Olabud Doogethu's Mibala Learning on Country was featured by the ABC News across national television, radio, and online in October 2021.
In October 2021, Olabud Doogethu was featured by the ABC News across national television, radio, and online focusing on the Youth Engagement Night Officer (YENO) program and the latest addition, Mibala (‘us together’ in Kriol).
Mibala is Olabud Doogethu’s alternative education program, supporting young people who have disengaged with the traditional education system by placing Aboriginal knowledge and history at the front of children’s learning.
The ABC News coverage highlighted the poor school attendance rate (35%) in Halls Creek, which has resulted in most children in Halls Creek having less than average numeracy and literacy skills, compared to the rest of Australia.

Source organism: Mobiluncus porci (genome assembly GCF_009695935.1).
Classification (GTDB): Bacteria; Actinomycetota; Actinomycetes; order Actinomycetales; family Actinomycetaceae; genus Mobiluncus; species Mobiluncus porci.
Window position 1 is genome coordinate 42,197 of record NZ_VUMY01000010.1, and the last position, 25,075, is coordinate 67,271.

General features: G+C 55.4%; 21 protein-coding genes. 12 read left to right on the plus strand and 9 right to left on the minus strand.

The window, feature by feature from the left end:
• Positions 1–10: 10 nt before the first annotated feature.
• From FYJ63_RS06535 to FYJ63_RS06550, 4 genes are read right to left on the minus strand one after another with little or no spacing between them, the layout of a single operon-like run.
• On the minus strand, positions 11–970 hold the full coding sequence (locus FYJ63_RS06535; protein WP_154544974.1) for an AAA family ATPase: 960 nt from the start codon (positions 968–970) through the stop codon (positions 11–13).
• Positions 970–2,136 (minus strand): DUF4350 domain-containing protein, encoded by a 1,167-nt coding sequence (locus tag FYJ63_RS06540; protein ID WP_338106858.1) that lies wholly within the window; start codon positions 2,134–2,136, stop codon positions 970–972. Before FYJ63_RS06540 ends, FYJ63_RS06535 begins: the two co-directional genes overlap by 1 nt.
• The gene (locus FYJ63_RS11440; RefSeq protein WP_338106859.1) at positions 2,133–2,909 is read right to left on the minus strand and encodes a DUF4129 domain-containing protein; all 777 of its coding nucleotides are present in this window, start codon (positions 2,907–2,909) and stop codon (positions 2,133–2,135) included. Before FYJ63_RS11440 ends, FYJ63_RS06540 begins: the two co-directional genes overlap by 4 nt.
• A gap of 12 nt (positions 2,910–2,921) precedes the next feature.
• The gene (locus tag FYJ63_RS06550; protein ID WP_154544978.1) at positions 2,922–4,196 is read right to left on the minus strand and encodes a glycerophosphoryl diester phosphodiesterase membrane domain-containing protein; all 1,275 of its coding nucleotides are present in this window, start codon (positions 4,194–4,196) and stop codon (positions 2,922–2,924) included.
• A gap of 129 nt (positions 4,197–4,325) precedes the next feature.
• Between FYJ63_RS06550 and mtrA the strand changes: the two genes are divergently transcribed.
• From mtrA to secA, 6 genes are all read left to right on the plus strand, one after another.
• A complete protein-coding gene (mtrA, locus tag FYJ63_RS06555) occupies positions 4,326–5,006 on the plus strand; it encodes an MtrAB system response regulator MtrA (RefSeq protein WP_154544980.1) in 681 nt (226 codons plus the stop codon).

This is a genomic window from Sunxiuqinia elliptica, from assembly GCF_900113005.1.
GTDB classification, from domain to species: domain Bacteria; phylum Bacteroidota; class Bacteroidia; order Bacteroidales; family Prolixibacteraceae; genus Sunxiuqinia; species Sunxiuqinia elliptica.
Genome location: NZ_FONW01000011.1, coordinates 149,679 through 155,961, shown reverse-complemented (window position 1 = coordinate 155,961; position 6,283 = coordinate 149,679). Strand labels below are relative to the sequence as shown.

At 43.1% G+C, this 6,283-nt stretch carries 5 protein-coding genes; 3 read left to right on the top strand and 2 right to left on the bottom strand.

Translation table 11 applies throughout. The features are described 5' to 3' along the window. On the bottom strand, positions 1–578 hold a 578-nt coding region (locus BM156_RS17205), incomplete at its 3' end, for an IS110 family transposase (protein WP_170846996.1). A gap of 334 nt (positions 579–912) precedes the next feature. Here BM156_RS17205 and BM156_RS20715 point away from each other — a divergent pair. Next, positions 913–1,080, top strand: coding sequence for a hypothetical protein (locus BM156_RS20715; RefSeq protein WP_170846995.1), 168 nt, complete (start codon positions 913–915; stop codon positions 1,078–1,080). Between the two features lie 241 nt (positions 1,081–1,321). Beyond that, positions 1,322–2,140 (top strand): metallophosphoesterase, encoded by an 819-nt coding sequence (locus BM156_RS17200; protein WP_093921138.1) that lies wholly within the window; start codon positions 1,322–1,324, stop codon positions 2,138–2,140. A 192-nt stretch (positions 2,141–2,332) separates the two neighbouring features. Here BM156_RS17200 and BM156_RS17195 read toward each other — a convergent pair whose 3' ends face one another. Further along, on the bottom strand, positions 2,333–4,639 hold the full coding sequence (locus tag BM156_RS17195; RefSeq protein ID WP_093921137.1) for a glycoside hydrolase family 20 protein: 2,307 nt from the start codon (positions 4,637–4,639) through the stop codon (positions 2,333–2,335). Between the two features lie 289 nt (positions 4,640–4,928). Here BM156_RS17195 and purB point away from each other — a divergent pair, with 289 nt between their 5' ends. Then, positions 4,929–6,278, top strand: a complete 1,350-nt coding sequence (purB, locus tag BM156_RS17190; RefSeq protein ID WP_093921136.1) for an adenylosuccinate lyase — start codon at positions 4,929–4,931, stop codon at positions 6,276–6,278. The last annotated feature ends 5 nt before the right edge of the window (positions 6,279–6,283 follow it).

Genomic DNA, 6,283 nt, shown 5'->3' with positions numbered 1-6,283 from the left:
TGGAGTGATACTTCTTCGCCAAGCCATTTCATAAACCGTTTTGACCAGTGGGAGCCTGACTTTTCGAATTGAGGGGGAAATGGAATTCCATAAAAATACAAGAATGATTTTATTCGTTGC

Arron Little, a local Kija man and the Coordinator of the Mibala Program, feels that too many Aboriginal kids don’t have a connection to their Aboriginal culture and identity, and so they find it difficult to navigate between the two worlds they find themselves in – the blackfella and whitefella world.
‘Our greatest strength as people who are leading this program is that we ourselves have gone through similar experiences that the kids have gone through. We can relate on a level no kardiya can understand, and I think that’s what makes Mibala unique. It’s done by local people and our Elders, who have lived these lives too,’ said Arron.
Funding for Olabud Doogethu was also highlighted by the ABC News, highlighting that if the program is to remain innovative, governments need to back locally-led Aboriginal solutions for the long-term.
Dean Mosquito, Olabud Doogethu’s Executive Officer of Culture and Transformation and local Kija and Jaru Elder spoke on the importance of listening to local mob – local solutions for local problems.
‘They’ve [white institutions] have been doing it for the last 30 years their way; time to turn the tables and do it our way.’